It's hard to make the claim that Facebook is no longer a social network -- after all they did invent the term*
However, after reading Eat24's breakup letter to Facebook, it's hard to feel otherwise. By definition, a social network in the "offline" sense is a grouping of related individuals (through locality, blood, or less often, through common interest) from which ideas are shared and consumed. The more groupings a particular person is, the easier it is to maintain this relationship. After all, it is exponentially easier to go for coffee with a relative or a friend from high school than it is to meet up with someone in another continent who shares a common interest.
This model translates online fairly easily: Your online social network is often a mimic of your offline social network. Services like Facebook make it easier to keep in touch with these members of your social network due to its online presence.
Eat24's deletion of their Facebook page is one example of many who have made the leap -- and it's not an entirely surprising one! Your social network is exactly that, your social network. It doesn't have a guardian, or some algorithm that decides what gets through or not. Facebook made a well-intentioned decision to filter your posts due to necessity, not due to some monetary reason. At first glance, filtering posts or altering the order of posts can be arguably beneficial: Less invitations to join Candy Crush, more pictures about peoples' food (if that's your thing).
As is often with large companies, their bottom line interfered with their ideals. Promoted posts began showing up, and relevency became a black box with which you'd have to place your trust. As a consumer, you'd have to trust Facebook to deliver relevant news to you, and if you're somebody to creates content, you have to trust Facebook to deliver that content to your fans.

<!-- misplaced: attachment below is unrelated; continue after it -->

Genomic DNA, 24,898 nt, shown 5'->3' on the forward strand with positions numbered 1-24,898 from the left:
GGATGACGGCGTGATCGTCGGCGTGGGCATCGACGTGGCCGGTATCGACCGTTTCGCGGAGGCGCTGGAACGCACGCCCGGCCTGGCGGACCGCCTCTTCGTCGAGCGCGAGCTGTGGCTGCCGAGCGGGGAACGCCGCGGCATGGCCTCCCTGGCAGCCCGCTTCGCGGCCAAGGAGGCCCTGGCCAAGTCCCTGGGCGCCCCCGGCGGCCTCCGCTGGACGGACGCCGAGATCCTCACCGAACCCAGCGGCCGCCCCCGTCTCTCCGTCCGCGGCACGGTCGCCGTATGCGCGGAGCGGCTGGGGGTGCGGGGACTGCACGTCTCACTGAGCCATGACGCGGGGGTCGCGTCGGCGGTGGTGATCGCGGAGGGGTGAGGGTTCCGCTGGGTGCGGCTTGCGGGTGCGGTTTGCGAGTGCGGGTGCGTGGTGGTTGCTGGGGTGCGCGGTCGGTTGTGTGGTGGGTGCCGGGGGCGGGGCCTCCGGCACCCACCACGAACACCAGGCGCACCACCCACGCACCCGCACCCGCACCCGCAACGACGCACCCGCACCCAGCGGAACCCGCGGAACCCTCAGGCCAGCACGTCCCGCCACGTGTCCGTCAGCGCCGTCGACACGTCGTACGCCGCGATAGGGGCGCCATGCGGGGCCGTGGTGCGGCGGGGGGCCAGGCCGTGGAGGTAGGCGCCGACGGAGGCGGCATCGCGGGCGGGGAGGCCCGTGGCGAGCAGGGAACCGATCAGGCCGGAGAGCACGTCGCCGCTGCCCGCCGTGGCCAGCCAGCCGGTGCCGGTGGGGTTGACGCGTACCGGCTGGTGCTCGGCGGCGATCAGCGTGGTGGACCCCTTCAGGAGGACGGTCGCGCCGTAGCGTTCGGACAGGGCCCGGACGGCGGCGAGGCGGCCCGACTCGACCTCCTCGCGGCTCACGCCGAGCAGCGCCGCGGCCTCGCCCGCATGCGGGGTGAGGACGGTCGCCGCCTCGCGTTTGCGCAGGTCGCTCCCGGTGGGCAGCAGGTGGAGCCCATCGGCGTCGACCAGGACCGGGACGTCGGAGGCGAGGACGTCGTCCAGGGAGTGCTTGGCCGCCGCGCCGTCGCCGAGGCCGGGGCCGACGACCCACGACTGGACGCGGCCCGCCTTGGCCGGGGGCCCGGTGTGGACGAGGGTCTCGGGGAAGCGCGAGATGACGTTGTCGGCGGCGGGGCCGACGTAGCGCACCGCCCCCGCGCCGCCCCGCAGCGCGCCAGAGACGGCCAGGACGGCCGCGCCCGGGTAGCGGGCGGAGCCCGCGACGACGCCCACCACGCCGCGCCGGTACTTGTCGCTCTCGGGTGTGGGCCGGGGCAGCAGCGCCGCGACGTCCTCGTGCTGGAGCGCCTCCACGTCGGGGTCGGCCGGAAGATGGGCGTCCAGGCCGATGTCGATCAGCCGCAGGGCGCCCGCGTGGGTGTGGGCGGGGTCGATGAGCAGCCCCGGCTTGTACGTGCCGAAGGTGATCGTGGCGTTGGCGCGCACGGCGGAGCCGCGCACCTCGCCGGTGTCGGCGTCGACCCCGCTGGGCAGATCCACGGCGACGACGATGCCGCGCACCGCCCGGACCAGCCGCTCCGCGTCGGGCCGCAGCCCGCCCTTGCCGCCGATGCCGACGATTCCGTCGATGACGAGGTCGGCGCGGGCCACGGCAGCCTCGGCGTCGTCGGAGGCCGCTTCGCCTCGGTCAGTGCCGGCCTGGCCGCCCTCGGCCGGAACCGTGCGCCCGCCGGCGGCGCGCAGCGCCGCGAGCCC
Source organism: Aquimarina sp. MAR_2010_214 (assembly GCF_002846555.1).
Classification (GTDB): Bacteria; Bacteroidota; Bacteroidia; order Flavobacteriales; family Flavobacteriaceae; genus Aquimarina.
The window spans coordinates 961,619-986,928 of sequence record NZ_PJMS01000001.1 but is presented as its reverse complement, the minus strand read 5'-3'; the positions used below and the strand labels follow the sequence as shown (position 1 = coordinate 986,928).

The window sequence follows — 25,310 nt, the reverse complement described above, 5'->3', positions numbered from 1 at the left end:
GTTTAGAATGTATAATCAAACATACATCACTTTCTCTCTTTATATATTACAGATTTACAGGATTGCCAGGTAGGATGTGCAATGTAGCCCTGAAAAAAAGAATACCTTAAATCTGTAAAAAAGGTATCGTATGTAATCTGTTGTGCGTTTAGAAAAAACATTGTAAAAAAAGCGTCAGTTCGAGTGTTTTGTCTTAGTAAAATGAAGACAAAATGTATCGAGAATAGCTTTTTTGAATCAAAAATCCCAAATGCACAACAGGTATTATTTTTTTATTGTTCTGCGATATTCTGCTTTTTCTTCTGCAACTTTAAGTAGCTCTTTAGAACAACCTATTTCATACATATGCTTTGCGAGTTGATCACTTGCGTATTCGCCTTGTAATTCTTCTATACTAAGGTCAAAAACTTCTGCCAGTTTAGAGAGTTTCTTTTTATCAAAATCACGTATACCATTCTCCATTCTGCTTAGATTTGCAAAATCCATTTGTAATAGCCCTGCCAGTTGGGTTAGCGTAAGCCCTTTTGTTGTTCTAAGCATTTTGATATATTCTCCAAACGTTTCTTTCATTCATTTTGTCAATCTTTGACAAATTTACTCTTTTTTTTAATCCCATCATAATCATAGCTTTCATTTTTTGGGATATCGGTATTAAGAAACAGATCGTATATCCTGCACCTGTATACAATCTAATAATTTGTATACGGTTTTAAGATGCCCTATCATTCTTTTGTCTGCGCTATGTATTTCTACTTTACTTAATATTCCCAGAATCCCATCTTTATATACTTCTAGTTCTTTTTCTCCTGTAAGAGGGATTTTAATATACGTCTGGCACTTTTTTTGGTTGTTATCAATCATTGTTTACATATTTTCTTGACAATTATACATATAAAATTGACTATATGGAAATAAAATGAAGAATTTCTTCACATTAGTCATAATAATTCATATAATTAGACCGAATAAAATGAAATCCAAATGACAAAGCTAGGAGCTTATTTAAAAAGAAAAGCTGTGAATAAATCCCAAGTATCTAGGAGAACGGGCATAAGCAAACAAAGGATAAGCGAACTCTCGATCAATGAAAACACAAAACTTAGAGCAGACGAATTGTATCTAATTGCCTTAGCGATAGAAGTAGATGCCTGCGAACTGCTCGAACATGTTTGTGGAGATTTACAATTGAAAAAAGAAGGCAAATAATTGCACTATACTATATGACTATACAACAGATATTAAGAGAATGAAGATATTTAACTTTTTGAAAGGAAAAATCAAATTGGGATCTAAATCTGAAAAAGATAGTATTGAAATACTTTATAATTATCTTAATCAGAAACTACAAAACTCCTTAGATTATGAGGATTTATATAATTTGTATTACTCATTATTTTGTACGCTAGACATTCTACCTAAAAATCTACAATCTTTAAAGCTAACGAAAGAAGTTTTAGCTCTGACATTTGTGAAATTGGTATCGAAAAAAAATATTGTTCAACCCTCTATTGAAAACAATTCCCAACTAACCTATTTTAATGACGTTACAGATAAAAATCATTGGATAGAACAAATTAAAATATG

People are losing trust in Facebook.
- Companies are finding that their message is not reaching their fans
- Companies paying for likes and impressions are getting unwanted attention from robotic accounts, thus diluting their audience base, exacerbating the first point.
- Facebook is increasing annoying for the end user -- "unsubscribing" somebody doesn't actually seem to work anymore**
- Both content creators and consumers are realising that control of their experience on Facebook is diminishing.
What's my point?
The creation of NodeBB may very well have been borne out of this frustration. The ability for a brand to have complete control over their consumer engagement is huge, and frankly, is something that Facebook was never all that good at. Likewise, the ability for a customer to be heard is another benefit.
Facebook as a method of collaboration for those with common interest is becoming less and less true, and dare I say, closer to catering to its lowest common denominator of users posting cat memes and pictures of last night's dinner.
Michael Wu*** puts this quite eloquently:
“A social network is there to maintain relationships, while a community is there to establish and build relationships… social networks like Facebook or LinkedIn are held together by pre-established interpersonal relationships, like family and friends… [but] communities are held together through common interests.” -- The Science of Social
This is what I like to tell detractors when they claim that forums are dead, or when they ask why forums are relevant given the pervasiveness of Facebook: The ability to have two people from around the world meet online simply because they share an interest, is something no social network can accomplish.
Core Maintainer, NodeBB
* If they didn't, then they sure as hell popularised it!
** Completely anecdotal, by the way
*** Michael Wu, Chief Scientist, at Lithium